The Age | 6 March 2011
by Ruth Williams
AUSTRALIAN meat company Teys Brothers is the country's second-biggest beef producer. Every year, it converts more than 1 million cattle into steaks. It is a major exporter, an employer of thousands of Australians, and its operations span three states.
If predictions hold true, the 65-year-old company will also soon be the latest big Australian food business to be targeted by a multinational food conglomerate.
In coming months, mogul James Packer is expected sell his family's half-share of Teys to Cargill Australia, a subsidiary of US-based agribusiness giant Cargill, whose global operations include grains, meat and financial services.
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If the deal goes ahead, Teys will still be 50 per cent owned by its founding family.
But it will mean another big investment in Australia's food chain by a big overseas company. The trend has extended from farms to billion-dollar transactions involving giant food processors; it has worried farmers and sparked debate among politicians across the ideological spectrum.
Economists, the government and the opposition are quick to sell the benefits of foreign investment in Australia.
''Foreign investment been an important part of the economic success story in Australia,'' says Matthew Durban, of the Australian Trade Commission.
''Vital'' foreign investment has supported Australian jobs, economic growth and prosperity, says Agriculture Minister Joe Ludwig.
But Nationals MP John Cobb, the opposition spokesman for agriculture, warns that the sale of food processors and marketers to overseas companies is a different case altogether. It is a matter of food security, he says, arguing the nation risks ''losing control of our supply lines'' if the buy-up continues.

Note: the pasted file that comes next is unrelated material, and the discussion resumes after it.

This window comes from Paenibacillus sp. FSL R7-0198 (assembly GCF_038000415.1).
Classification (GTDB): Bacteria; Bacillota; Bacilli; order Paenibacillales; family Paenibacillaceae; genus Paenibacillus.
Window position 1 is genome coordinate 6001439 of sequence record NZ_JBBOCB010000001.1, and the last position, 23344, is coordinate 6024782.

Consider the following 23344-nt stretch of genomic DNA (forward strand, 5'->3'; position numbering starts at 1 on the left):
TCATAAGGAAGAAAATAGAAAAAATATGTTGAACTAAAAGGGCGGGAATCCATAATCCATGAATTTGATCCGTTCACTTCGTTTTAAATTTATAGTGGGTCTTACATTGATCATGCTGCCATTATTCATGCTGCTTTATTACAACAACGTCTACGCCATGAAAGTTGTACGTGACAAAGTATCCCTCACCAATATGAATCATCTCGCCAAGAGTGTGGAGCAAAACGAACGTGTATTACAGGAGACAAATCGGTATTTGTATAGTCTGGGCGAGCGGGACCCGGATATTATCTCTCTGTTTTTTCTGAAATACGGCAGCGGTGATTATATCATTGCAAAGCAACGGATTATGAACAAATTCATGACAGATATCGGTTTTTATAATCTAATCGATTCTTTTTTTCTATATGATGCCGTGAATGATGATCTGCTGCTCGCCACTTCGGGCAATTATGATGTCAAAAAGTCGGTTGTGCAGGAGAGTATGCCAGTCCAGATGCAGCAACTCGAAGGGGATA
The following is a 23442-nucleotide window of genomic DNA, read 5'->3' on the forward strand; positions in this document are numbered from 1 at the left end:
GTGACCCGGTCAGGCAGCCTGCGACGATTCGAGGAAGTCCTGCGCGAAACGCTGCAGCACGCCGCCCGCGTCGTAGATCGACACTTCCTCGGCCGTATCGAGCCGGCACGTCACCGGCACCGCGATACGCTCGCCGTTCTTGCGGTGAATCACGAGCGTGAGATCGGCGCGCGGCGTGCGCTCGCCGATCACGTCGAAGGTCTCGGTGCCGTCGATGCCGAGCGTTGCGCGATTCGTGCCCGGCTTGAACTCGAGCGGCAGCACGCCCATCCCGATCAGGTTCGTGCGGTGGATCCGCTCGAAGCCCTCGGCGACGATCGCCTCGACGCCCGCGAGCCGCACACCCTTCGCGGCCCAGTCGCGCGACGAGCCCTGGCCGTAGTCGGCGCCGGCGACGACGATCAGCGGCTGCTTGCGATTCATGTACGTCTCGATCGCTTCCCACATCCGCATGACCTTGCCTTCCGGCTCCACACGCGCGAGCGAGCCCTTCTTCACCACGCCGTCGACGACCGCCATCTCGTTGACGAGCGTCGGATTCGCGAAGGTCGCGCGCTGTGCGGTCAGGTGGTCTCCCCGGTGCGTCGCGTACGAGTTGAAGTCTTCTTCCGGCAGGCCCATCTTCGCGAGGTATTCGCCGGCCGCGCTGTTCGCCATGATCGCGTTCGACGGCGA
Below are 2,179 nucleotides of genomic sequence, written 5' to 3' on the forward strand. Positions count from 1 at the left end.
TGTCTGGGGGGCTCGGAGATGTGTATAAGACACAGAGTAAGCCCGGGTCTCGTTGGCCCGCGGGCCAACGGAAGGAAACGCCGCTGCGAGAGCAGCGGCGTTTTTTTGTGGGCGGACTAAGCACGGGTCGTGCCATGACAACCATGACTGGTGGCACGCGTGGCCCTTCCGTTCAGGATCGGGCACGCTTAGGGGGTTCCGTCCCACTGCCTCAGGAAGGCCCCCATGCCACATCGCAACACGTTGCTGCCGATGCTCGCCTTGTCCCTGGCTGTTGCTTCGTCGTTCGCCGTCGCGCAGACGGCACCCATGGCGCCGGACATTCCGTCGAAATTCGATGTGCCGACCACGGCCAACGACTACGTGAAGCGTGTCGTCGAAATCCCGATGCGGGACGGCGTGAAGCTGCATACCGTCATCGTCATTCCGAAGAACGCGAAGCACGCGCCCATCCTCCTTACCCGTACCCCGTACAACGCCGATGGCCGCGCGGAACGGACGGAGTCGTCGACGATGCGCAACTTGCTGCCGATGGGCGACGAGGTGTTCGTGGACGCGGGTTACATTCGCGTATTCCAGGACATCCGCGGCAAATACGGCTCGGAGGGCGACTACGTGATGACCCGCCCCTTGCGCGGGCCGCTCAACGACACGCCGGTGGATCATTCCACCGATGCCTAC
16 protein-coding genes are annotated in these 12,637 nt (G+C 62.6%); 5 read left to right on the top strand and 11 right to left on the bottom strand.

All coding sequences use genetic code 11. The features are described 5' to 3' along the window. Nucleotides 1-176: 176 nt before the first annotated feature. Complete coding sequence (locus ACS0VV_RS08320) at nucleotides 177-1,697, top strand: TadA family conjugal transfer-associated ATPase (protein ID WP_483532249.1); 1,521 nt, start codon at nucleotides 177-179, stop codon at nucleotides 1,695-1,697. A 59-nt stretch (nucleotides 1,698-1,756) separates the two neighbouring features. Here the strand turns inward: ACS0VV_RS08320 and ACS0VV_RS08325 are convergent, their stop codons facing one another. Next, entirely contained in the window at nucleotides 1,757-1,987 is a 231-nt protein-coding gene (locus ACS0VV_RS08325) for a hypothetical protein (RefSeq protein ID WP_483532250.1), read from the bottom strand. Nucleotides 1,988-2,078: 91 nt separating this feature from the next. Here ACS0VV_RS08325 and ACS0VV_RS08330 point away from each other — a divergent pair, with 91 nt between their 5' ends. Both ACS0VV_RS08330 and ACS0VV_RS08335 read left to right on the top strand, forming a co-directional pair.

''This is not investment, it is gaining total control,'' he says, adding that the trend has increased tenfold in the past three to four years.
In the past two years, grain marketer AWB, sugar producer and refiner CSR (now Sucrogen), and cattle giant Australian Agricultural Co have been bought out by Canada, Singapore and Emirates-based companies.
ABB Grain, a grain marketer and handler, was acquired by Canadian company Viterra in 2009.
Brazilian firm JBS Swift - the world's biggest meat processor - has been on a shopping spree in the meat sector, buying Victoria's Tasman Group, NSW-based Rockdale Beef and lamb processor Tatiara Meat Company.
Also on the cards is a takeover of SunRice by Spanish company Ebro, to be voted on by shareholders in May, and the purchase of AWB's commodity trading operations by Cargill, which still requires Australian Competition and Consumer Commission approval.
After snapping up dairy and juice company National Foods in 2007, Japanese firm Kirin Holdings moved on to trans-Tasman dairy giant Dairy Farmers in late 2008, and Australian beer and wine company Lion Nathan in 2009.
Adding to concerns are reports of state-owned operations from China and the Arab states, among others, scouting for and buying tracts of farmland in Australia - concerns that have been magnified by a lack of data tracking the extent of the investment.